Cybernetics is relevant to the study of systems, such as mechanical, physical, biological, cognitive, and social systems. Cybernetics is applicable when a system being analyzed incorporates a feedback loop; that is, where action by the system generates some change in its environment and that change is reflected in that system in some manner (feedback) that triggers a system change, originally referred to as a “circular causal” relationship.
Cybernetics is a way of thinking that recognizes the ‘whole’ system exhibits emergent properties that are not to be found in its parts. These emergent properties determine system potential, viability and resilience.
Beer defines Cybernetics as the science of effective organization and treats not things but ways of behaving. The role of Management Cybernetics is to help the management (command and control ) understand :
- How the system (organization) works or does not work
- Why it works in a specific way
- What to do about the system (organization) to influence the outcome in a way which is beneficial to the purpose being served
Cybernetics as with the whole of the system tradition takes its starting point with the ‘input > transformation > output ‘ model. This reflects the idea that the system carries out some activity, the transformation and is open , i.e it imports ‘instructions’ (information) and acts upon those instructions (governed by management) to produce an output within the environment in which system is embedded.
Management cybernetics is the application of cybernetics to management and organizations. “Management cybernetics” was first introduced by Stafford Beer in the late 1950s. Beer developed the theory with respect to system viability using the Viable System Model framework.
Viable means capable of independent existence and implies both maintaining internal stability and adaptation to a changing environment. “Internal stability” and “adaptation” can be in conflict, particularly if the relevant environment is changing rapidly, so the viable system model (VSM) is about maintaining a balance between the two such that the system is able to survive.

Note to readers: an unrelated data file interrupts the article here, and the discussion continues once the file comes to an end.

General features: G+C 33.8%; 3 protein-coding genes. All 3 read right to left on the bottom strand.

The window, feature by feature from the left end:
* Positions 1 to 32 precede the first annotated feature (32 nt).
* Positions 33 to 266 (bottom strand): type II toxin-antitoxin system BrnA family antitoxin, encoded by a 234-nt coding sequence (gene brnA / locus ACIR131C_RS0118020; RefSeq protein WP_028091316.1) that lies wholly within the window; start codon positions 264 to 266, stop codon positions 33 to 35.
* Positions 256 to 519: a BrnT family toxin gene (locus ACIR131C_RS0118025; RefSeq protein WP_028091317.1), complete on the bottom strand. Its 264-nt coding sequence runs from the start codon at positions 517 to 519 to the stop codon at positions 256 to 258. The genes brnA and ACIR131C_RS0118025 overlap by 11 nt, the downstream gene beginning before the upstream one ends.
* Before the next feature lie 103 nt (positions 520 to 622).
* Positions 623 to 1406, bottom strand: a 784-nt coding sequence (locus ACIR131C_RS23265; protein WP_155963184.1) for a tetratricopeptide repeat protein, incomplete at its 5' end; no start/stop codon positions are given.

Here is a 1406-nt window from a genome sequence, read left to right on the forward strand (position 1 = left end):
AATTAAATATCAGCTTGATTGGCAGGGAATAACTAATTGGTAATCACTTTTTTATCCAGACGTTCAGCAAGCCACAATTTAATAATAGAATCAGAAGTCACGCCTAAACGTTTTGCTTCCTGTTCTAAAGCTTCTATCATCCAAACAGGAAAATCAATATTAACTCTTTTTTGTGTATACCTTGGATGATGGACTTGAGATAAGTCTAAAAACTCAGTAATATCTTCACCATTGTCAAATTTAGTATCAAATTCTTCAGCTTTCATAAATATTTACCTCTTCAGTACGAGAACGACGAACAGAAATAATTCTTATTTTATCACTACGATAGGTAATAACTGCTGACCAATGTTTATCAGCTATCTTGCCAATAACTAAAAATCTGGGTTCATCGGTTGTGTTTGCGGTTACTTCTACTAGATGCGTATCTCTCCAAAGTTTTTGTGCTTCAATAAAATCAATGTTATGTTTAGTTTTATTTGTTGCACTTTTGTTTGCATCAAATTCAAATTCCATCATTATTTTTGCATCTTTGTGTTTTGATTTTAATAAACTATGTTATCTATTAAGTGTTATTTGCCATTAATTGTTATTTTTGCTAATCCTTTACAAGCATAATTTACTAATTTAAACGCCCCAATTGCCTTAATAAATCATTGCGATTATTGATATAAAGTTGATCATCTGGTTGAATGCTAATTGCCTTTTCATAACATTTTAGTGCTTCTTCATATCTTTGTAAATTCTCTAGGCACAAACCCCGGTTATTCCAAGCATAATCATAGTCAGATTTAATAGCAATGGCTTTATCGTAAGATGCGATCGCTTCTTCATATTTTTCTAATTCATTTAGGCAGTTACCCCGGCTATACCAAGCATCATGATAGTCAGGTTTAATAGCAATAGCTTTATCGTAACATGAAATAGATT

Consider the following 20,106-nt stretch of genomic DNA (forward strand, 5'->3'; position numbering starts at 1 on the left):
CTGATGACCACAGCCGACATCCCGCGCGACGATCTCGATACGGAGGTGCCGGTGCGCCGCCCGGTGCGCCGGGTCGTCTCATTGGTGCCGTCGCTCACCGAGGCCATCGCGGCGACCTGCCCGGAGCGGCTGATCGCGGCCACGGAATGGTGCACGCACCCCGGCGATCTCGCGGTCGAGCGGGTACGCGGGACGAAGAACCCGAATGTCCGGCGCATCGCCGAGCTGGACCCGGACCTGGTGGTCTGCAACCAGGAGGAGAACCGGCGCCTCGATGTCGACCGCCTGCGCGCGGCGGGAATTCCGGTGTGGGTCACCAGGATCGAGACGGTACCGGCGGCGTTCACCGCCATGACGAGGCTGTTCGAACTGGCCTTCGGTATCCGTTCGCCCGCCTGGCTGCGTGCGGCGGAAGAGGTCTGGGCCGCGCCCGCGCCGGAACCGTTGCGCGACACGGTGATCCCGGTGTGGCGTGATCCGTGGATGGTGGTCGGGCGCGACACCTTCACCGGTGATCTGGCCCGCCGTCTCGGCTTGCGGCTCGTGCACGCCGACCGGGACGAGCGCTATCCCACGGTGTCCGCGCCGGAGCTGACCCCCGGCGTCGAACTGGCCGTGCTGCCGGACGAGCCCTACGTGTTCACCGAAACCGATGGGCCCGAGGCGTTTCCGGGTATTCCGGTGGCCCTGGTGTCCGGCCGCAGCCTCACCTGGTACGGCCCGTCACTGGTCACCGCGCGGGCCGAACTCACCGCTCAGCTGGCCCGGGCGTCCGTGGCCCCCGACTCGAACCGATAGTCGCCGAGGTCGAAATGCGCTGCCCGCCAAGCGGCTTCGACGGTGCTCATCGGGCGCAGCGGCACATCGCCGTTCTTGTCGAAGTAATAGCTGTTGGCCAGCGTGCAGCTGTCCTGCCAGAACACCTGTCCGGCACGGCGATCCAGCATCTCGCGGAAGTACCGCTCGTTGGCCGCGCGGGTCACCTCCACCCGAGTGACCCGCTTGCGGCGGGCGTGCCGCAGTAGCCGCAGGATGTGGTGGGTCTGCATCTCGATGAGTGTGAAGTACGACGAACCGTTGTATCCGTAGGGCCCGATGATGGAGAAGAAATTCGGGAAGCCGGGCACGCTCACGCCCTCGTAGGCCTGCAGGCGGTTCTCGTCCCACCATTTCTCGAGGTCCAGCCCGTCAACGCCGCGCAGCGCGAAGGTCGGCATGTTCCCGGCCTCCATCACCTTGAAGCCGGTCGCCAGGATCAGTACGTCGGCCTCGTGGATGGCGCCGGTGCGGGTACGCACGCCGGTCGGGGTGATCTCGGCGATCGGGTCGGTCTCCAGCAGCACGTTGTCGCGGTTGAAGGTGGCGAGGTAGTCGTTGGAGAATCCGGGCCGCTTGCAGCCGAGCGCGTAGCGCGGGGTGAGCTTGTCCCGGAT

The VSM is a model of the structures and functions that are both necessary and sufficient for the long term survival of a system in a changing environment. Allenna Leonard, Beer’s longtime partner, suggested that the most useful way to think about the VSM is as a language. The VSM is a language of viability. The VSM is a language for diagnosing organizations and managerial teams in terms of their viability or lack thereof. The VSM is also a language for designing organizations and managerial teams that will be viable.
From Systemic Transformation perceptive within Context framework the Viable System Model (VSM) methodology will used used define, diagnose a connected system that ensures viability, resilience and leverages potential .
According to Beer the following characteristics are essential for any social, economic , industrial management system to ensure viability:
- The ability to grow (maximize potential)
- The ability to renew
- Ability to ensure robustness against internal breakdown and error
- Ability to continuously adapt in a changing environment and ability to survive under unexpected conditions
- The ability to learn from repeated experience and ensure optimum response to the stimuli
- The ability to maintain systemic equilibrium via multi communication connections with the environment
The Viable System Model (VSM) is an approach of Organizational Cybernetics that aims aims at the design and diagnosis of complex organization. By applying this approach weakness of structure , function, communication and interaction can be easily revealed and adaptation initiatives realized to maintain viability. According to VSM organizational system shall have normative, strategic, auditing, coordinating, operative management and alarming functions that operate and interact in order to maintain organizational viability.